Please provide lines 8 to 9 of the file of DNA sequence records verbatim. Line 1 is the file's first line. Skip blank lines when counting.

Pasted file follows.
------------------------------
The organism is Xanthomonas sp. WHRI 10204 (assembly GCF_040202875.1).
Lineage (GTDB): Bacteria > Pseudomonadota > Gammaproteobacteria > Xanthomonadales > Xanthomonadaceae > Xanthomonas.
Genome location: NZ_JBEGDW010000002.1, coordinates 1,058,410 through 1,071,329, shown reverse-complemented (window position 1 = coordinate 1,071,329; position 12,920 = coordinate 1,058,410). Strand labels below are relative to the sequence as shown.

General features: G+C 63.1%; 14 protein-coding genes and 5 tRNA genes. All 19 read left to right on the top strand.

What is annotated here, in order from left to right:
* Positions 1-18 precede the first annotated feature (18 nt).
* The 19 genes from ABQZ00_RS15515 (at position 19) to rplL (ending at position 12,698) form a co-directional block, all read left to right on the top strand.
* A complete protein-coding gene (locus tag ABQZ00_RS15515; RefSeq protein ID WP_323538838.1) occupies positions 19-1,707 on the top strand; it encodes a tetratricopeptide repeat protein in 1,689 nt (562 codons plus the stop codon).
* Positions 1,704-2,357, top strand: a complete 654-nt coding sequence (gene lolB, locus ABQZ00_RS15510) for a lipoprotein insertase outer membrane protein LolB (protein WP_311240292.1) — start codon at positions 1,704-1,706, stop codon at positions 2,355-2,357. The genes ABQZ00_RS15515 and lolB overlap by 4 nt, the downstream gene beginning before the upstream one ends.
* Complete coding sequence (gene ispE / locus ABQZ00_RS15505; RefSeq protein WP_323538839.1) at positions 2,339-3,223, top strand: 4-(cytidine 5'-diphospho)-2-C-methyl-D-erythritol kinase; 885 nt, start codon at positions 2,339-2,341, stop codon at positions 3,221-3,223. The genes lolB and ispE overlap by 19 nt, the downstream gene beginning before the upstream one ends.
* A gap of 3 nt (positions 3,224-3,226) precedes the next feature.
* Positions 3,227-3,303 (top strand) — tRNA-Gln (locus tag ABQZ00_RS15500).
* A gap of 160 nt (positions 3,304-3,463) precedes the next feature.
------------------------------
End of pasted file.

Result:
* A complete protein-coding gene (locus tag ABQZ00_RS15515; RefSeq protein ID WP_323538838.1) occupies positions 19-1,707 on the top strand; it encodes a tetratricopeptide repeat protein in 1,689 nt (562 codons plus the stop codon).
* Positions 1,704-2,357, top strand: a complete 654-nt coding sequence (gene lolB, locus ABQZ00_RS15510) for a lipoprotein insertase outer membrane protein LolB (protein WP_311240292.1) — start codon at positions 1,704-1,706, stop codon at positions 2,355-2,357. The genes ABQZ00_RS15515 and lolB overlap by 4 nt, the downstream gene beginning before the upstream one ends.